* Each year, November 14th is World Diabetes Day.
* This World Diabetes Day we look back at progress over the past 10 years.
* The International Diabetes Federation (IDF) definition of diabetes has barely changed. The definition mentions the word “glucose” five times and acknowledges that all carbohydrate foods are broken down into glucose.
* The latest definition of diabetes has added gestational diabetes as a third type alongside Type 1 diabetes (T1D) and Type 2 diabetes (T2D).
* The IDF estimated that 371 million people had diabetes in 2013. Ten years later, they estimate 537 million people have diabetes. Forecasts for the next 10 years predict this rising to over 700 million. This is not a condition being improved globally.
* Progress has been made in research over the past 10 years. Trial evidence now exists to show that very low calorie or very low carbohydrate diets can put T2D into remission.
* The IDF and American Diabetes Association advice does not reflect this evidence. Dietary advice to avoid fat and consume carbohydrates prevails.
* This diet advice emanates from the long held fear of fat. This fear is without evidence base, but it is obstructing progress – particularly in the field of diabetes, although for other health conditions too.
Each year, the 14th of November is World Diabetes Day. I have done something to mark this day on six previous Monday notes (Ref 1). The first was in 2013 (Ref 2). Let’s see if any progress has been made in the past 10 years.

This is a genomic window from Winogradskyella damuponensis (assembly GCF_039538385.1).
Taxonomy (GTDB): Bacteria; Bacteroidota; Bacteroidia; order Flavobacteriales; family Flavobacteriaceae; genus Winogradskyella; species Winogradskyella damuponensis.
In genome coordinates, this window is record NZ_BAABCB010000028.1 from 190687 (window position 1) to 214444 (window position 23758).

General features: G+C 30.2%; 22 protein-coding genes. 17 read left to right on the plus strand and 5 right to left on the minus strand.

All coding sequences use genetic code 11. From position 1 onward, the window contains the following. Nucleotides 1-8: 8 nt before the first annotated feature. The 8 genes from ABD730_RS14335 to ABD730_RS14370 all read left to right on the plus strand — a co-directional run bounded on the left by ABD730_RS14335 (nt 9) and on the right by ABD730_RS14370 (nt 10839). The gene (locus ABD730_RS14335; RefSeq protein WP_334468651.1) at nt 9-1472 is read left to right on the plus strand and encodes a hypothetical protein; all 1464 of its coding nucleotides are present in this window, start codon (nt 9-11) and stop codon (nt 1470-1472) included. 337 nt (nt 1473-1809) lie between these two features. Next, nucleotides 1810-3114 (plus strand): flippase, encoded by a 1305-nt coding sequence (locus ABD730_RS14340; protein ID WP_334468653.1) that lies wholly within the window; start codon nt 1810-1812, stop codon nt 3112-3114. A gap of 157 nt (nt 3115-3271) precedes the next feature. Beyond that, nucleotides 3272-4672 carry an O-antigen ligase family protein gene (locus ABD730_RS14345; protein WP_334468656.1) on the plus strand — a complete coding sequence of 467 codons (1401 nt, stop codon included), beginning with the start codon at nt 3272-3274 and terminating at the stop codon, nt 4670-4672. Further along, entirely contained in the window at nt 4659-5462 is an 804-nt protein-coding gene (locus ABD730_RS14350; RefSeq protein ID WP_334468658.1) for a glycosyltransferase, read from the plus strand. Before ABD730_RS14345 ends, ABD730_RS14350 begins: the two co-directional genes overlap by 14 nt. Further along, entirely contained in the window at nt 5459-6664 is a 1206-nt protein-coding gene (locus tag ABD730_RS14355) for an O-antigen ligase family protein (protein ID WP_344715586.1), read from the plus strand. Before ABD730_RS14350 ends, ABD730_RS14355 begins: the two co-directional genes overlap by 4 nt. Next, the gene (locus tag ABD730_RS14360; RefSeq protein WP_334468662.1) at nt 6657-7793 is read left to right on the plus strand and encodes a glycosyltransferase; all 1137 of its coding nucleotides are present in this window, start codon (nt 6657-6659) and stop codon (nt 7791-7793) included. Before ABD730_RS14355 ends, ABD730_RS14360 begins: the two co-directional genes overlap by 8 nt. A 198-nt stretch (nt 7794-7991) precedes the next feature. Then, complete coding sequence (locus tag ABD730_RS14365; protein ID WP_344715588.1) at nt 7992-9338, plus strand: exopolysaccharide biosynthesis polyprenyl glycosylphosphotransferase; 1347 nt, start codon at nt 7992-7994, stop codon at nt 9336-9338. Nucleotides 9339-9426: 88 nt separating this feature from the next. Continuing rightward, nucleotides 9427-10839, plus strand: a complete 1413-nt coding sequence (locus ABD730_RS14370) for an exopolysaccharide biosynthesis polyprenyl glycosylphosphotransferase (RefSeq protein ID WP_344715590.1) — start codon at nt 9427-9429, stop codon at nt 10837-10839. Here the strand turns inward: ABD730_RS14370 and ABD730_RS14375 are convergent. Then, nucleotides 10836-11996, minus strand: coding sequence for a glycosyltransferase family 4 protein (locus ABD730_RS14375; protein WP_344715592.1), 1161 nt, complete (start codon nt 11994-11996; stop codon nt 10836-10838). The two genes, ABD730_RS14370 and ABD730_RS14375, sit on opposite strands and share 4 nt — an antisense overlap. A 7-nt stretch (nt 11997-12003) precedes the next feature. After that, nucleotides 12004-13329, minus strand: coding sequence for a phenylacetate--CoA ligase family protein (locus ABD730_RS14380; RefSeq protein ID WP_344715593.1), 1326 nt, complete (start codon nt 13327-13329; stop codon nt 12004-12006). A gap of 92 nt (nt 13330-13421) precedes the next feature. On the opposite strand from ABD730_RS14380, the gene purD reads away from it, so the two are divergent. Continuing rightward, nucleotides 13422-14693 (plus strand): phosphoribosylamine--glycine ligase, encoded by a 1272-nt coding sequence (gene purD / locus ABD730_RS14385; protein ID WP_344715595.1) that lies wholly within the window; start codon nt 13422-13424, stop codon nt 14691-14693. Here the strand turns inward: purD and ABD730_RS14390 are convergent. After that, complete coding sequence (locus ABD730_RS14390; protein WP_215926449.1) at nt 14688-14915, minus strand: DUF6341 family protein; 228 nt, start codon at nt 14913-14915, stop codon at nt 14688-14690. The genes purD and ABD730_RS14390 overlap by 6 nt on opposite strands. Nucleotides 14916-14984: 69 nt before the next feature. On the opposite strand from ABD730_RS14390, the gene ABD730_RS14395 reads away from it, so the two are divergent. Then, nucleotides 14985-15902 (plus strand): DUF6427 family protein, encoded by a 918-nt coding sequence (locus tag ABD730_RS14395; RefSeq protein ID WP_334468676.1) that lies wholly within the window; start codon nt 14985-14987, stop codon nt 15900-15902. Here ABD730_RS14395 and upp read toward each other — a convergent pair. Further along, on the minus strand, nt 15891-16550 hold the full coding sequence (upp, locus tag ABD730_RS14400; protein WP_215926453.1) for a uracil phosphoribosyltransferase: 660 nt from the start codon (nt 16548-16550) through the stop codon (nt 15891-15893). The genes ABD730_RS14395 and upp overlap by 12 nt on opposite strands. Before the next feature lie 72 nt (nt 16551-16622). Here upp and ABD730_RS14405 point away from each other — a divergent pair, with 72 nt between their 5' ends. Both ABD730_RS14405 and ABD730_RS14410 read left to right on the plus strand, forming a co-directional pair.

The definition of diabetes
In the 2013 note, I opened with the definition of diabetes according to The International Diabetes Federation (IDF):
“Diabetes mellitus, or simply diabetes, is a chronic disease that occurs when the pancreas is no longer able to make insulin, or when the body cannot make good use of the insulin it produces.
Insulin is a hormone made by the pancreas, that acts like a key to let glucose from the food we eat pass from the blood stream into the cells in the body to produce energy. All carbohydrate foods are broken down into glucose in the blood. Insulin helps glucose get into the cells.
Not being able to produce insulin or use it effectively leads to raised glucose levels in the blood (known as hyperglycaemia). Over the long-term high glucose levels are associated with damage to the body and failure of various organs and tissues.”
The 2023 definition has shortened a couple of sentences, but it has not changed otherwise (Ref 3):
“Diabetes is a chronic condition that occurs when the pancreas can no longer make insulin, or the body cannot effectively use insulin.
Insulin is a hormone made by the pancreas that acts like a key to let glucose from the food we eat pass from the bloodstream into the cells in the body to produce energy. The body breaks down all carbohydrate foods into glucose in the blood, and insulin helps glucose move into the cells.
When the body cannot produce or use insulin effectively, this leads to high blood glucose levels, called hyperglycaemia. Over the long-term high glucose levels are associated with damage to the body and failure of various organs and tissues.”
Note the mention of the word “glucose” five times and the acknowledgment that all carbohydrate foods are broken down into glucose.
The different types
In 2013, two types of diabetes were defined by the IDF (Type 1 and Type 2). In 2023, there were three types defined: Type 1, Type 2 and gestational.